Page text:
Common pitfalls of the untrained terminologist

I recently had to revise a bilingual glossary done by someone who had not training in terminology management. Mind you, her intentions were good, but from 12 pages of terms (and non-terms) I reduced it to less than three pages. So, I think this is a great example to examine some of the pitfalls that untrained terminologists might face. I believe most, if not all, of her errors, come from a lack of knowledge of terminology management principles. The examples I give were taken from the unrevised glossary, and only the English extraction.

  1. Using Word is a no no. If you can’t afford a CAT tool I understand but using Word instead of Excel is not an option these days. Using Excel will allow you to export it to a CAT tool when you can afford one. Excel will also help you identify repeated terms quickly, even if wait until the end to order it alphabetically.
  2. Repeated terms will waste a lot of your precious time. I think I delete at least 50 repeated terms, once I transferred the text in Excel and order it alphabetically. In any case, if you start with a Word file, Word also offer the option to order it alphabetically, but, again, why waste your time?
  3. Terms should be in singular form, unless it’s a plural! This is even confusing to me sometimes. There are terms that are easy to spot, such as “legal fees”. In this case, your term entry must read “legal fee”. Also, take “Regional Development Bank(s)”. Not only should you delete that awful “(s)” but also lowercase the term, because it is referring to all types of regional development banks. Also, is this really a term that would you add to your termbase? “Arrears” on the other hand, should be left as is. That is an easy one!
  4. Don’t capitalize, unless it’s a proper name. The term was “Repos” when it should have been “repo”. A repo (and in singular form) is short for “repurchase agreement” (a type of short-term loan) and it’s widely used in the financial world. I would create one entry for “repurchase agreement” as the preferred term and add “repo” as an admitted term in that same entry, but always check with your expert or client first; they might want to have “repo” as preferred and “repurchase agreement” as admitted.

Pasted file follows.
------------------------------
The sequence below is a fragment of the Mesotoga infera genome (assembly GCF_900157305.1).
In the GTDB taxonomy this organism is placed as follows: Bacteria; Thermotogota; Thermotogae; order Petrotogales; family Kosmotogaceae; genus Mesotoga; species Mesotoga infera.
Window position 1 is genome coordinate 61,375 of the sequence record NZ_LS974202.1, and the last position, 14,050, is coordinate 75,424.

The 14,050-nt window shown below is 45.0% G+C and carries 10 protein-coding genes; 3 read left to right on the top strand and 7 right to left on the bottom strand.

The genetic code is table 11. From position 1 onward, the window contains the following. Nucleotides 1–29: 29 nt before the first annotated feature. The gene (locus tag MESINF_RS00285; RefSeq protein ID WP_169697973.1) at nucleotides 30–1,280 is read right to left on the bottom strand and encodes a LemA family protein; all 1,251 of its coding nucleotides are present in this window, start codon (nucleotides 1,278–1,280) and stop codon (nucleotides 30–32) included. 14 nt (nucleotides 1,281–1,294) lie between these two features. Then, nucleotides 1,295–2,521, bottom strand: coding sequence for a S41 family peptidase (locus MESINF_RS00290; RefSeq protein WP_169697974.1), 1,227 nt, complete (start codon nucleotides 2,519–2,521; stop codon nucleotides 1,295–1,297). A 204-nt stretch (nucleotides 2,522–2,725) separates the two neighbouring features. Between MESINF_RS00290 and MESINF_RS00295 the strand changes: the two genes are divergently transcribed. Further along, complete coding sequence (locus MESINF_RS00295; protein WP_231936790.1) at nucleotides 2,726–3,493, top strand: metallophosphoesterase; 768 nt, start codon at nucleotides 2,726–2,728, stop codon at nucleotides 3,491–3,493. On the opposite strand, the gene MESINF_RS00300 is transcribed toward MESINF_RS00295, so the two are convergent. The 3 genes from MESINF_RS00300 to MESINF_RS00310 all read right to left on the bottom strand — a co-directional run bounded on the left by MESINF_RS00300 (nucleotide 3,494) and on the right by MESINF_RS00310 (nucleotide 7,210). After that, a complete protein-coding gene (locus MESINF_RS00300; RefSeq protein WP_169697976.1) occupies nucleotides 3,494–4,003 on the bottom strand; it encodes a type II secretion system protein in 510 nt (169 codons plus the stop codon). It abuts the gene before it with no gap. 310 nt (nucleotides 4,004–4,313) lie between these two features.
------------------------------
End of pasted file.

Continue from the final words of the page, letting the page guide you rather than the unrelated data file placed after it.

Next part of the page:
Taking about repos, the term “trading repos and reverse repos” was left as one. You should separate them as “trading repo” and “reverse repo”, as they refer to two different concepts.

  1. Do not put acronyms after terms. You have to add the acronym as a separate field inside your entry. The term “Long-Term Financial Projections (LTFP)” is not acceptable. Another issue with this glossary was that the person left acronyms as main terms. So always spell it out and put the acronym where it belongs.
  2. Garbage-in, Garbage-out. It is common that, to the unexperienced eye, words and expressions are wrongly considered terms. Take, for example, “reduction in contracting times”. This is not a specialized term, it’s a group of words that you can translate by looking at a regular dictionary. So, always ask yourself this question: “Can I find this in a regular dictionary or, as in this case, a financial dictionary?” If yes, then you don’t need to add it to your termbase.
  3. It is really one term, or two synonyms? The term “release (of a software)” is wrong. You cannot put your term in parenthesis in a term entry. Your term is “release” and you add the domain and a context or definition. The option “release of a software” sounds more like a part of a definition than anything else. What do you think? Trash it or keep it? I thought so!
  4. Two terms into one. The term “remediation and assessment” is actually two terms, so I would put them in two different entries, unless it’s part of a name or title, like “Asset and Liability Management Committee”.
  5. Too much information. The term “access portal for borrowers and executors” should be left as “access portal” and add a note or definition to explain that it is for the exclusive use of such and such. Besides, again, “access portal” is so commonly used these days that I wouldn’t even care to add it.
  6. To be or not to be. The term “backfill vacancies, to” should be “backfill”, then add the POS as “verb” and a definition or context in which “vacancy is used”. But again, if you go to Merriam-Webster, for example, you will find this verb fully explained in a similar context.
  7. The less complicated the better. A similar example to the previous one is the term “Pacific Alliance (The)”. The person might have thought that adding “(The)” was necessary, but if you google it the official name is “Pacific Alliance”, so no need to make things so complicated.
  8. Left to your imagination. I was baffled by the term “Tableau”. The translation into Spanish was left as “Tableau”, but what is it? It turns out is a software for businesses, but if you don’t add more information, you will probably be racking your brain trying it remember what it was. Document your entries!

To sum up, as you can see, this sample of entries tells us that not all that shines is gold. It is true that if you are going to use the termbase just for you, then you are allowed to include anything you want, but the idea behind terminology is reusability. It will save you a lot of time in the long term. And remember, always ask yourself “Can I find this in a dictionary or just by googling it?”.